From Chapter 1, "Thinking in Policy Terms"
Technology is a lot more fun than policy. Most library technology people probably find it a lot more interesting as well. But library technology does not operate in a vacuum. Technology and policy have always interacted in the library field as elsewhere. Those interactions have become more complex and need to be more visible.
This is issue [of Library Technology Reports] will show some of the ways that technology, policy, and libraries interact. You need to consider library technology in a policy framework. Don't expect easy answers: Most policy/technology relationships are messy.
About the Author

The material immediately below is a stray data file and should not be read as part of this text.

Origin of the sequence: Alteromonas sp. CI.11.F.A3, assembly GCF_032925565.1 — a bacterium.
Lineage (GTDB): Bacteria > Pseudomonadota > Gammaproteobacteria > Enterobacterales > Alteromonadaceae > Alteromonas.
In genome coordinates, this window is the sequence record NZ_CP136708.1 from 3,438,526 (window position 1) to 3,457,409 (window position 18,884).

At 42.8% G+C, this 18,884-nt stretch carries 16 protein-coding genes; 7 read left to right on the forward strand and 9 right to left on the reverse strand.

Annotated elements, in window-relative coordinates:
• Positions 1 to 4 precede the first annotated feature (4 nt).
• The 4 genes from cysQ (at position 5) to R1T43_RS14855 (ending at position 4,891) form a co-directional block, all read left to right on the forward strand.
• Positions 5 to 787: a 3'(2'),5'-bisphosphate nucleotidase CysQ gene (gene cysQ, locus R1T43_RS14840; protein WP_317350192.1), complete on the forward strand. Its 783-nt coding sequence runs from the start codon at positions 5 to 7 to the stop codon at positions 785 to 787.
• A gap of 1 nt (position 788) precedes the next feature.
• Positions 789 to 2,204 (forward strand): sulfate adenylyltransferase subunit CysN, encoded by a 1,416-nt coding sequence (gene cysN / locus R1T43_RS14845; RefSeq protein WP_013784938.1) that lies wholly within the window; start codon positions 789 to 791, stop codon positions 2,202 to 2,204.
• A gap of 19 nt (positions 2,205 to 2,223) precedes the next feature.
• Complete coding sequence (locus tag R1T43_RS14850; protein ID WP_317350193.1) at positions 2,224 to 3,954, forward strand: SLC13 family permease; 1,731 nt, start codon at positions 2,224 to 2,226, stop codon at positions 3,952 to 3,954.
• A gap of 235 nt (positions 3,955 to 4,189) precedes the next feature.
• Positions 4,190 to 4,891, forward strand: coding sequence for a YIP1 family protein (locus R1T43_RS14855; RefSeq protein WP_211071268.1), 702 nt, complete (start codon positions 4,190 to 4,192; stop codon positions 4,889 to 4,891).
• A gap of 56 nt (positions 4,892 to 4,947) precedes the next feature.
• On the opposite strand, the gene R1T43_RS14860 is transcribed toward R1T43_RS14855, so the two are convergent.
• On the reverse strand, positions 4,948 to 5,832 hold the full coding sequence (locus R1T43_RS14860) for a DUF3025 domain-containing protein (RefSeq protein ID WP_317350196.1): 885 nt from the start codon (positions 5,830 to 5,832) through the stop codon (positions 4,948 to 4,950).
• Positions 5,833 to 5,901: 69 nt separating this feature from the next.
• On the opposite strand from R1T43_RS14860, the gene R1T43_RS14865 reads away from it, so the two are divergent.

Walt Crawford is a senior analyst at RLG in Mountain View, CA, USA. He has been a full-time professional in library automation since 1968 and at RLG since 1979. In 1992/1993, Crawford served as president of the Library and Information Technology Association (LITA), a division of the American Library Association.
An award-winning writer and speaker, Crawford has written fourteen books and more than four hundred articles and columns. He currently writes the "disContent" column in EContent and the "PC Monitor" column in Online Magazine. He also writes and publishes Cites & Insights: Crawford at Large, a Web-distributed journal of libraries, policy, technology, and media, which began in December 2000. His most recent book is First Have Something to Say: Writing for the Library Profession (Chicago: ALA Editions, 2003).